2702 Bees Creek Road
City Directories and History: The Church of the Holy Trinity, constructed ca. 1858, is the third building associated with an Episcopal congregation formed in the early years of the nineteenth century by Grahamville planters. The church is
architecturally significant as a notable example of the Carpenter Gothic style. The style developed as a carpenter’s interpretations of the English Gothic Revival architecture of the early nineteenth century, with the masonry designs of the English architects translated into wooden construction. The proportions of the church, the asymmetrical composition, the wheel window, and the buttressed tower are exemplary of the Gothic Revival; the interpretation of these elements in wood, along with board and batten sheathing of the church, are typical of Carpenter Gothic. The three-staged bell tower has an exterior entrance to the stairway leading to the gallery, which was the old slave gallery and which now houses the pipe organ. The interior is especially noteworthy for its hammer-beam timber ceiling, and for its nineteenth century yellow pine furnishings. The church is set in a grove of large live oaks, which were set out in the nineteenth century by the ladies of the congregation. These trees add considerably to the visual appearance of the church. Listed in the National Register March 25, 1982.
View the complete text of the nomination form for this National Register property.(Courtesy of South Carolina Department of Archives and History)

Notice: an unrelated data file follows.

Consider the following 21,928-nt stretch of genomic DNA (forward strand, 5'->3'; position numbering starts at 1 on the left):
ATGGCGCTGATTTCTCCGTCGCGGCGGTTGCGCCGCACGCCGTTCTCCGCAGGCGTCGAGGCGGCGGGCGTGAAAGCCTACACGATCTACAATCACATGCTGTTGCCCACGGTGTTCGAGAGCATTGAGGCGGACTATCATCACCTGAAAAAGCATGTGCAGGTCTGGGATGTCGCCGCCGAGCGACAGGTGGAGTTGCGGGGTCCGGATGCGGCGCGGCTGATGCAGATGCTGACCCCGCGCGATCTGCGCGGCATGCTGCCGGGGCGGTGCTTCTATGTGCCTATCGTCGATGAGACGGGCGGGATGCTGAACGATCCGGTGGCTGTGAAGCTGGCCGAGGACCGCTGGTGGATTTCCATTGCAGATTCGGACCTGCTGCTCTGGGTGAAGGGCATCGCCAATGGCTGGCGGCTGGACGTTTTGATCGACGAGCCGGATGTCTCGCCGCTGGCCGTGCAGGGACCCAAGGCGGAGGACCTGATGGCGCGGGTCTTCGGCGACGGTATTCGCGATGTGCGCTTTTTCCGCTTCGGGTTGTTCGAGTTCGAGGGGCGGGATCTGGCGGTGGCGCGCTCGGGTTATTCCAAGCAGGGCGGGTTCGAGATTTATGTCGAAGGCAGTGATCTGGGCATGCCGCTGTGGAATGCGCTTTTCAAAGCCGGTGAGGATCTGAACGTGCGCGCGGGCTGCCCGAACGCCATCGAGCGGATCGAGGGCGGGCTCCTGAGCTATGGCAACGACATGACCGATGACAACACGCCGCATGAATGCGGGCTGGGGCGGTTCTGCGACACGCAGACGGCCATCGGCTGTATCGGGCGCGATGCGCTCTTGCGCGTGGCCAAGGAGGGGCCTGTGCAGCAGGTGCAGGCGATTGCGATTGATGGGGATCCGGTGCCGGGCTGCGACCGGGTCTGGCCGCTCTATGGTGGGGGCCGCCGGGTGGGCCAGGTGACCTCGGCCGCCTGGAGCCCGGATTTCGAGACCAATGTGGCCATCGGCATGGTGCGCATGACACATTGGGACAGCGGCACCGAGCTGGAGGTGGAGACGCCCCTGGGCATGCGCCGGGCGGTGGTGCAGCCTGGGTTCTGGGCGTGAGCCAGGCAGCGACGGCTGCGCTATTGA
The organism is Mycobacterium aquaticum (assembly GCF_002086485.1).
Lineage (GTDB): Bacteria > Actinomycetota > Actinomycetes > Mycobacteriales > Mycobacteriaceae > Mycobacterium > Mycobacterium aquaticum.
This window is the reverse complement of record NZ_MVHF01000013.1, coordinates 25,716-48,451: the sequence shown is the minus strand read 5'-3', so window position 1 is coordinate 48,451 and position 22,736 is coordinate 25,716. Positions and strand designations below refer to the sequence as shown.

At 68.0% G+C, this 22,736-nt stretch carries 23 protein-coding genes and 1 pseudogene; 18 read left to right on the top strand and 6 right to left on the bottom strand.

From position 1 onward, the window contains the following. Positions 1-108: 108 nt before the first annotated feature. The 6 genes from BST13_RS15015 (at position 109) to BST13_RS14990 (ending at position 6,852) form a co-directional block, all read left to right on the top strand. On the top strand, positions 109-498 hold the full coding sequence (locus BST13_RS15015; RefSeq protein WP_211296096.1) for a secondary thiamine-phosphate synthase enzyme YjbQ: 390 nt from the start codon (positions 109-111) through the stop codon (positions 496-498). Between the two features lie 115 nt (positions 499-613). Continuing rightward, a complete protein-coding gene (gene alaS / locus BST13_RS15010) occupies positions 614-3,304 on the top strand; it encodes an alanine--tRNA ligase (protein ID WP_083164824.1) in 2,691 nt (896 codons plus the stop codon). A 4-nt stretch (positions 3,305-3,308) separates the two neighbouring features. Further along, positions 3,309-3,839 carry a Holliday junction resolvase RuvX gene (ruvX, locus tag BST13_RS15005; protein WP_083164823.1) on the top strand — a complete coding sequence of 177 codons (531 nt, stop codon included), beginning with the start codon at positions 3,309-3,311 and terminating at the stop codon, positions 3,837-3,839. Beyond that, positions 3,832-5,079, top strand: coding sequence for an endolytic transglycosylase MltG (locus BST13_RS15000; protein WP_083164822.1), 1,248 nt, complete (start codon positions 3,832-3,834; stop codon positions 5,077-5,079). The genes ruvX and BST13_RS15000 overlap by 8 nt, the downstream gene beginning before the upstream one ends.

IMAGE GALLERY via photographer Bill Segars – 2007
“In 1829 William Heyward donated land at the “crossroads” in the village of Grahamville for the construction of an Episcopal chapel. By 1855 the congregation had outgrown the small frame chapel built in 1830. James Bolan, planter of Bolan Hall Plantation, was a major contributor toward the construction of the larger structure, which is still standing.
The wood frame building has vertical board and batten siding and a steeply pitched gable roof. A bell tower with buttresses rises from the south side of the structure. The gable overhang and small porch have decorative bargeboards with differing patterns. The double entrance door is round- headed, as are the windows, rather than the later pointed-arch form of the Gothic style. A large multi-paned circular window is centered in the facade.
The church Bible, probably stolen during the Civil War, was returned to the church in 1928. A New York music publisher discovered it in an attic.”
Information from: Historic Resources of the Lowcountry, The Lowcountry Council of Government, Cynthia C. Jenkins, Preservation Planner – Published, 1979
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